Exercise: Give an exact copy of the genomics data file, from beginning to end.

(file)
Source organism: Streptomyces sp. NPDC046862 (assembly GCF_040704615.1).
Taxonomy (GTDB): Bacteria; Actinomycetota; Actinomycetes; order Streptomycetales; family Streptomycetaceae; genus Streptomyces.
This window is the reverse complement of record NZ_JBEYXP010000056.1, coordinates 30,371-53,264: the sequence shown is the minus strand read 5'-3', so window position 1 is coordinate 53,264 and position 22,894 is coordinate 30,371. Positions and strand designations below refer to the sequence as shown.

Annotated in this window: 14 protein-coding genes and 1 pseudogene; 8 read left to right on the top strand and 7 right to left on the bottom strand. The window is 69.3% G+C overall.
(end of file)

Source organism: Streptomyces sp. NPDC046862 (assembly GCF_040704615.1).
Taxonomy (GTDB): Bacteria; Actinomycetota; Actinomycetes; order Streptomycetales; family Streptomycetaceae; genus Streptomyces.
This window is the reverse complement of record NZ_JBEYXP010000056.1, coordinates 30,371-53,264: the sequence shown is the minus strand read 5'-3', so window position 1 is coordinate 53,264 and position 22,894 is coordinate 30,371. Positions and strand designations below refer to the sequence as shown.

Annotated in this window: 14 protein-coding genes and 1 pseudogene; 8 read left to right on the top strand and 7 right to left on the bottom strand. The window is 69.3% G+C overall.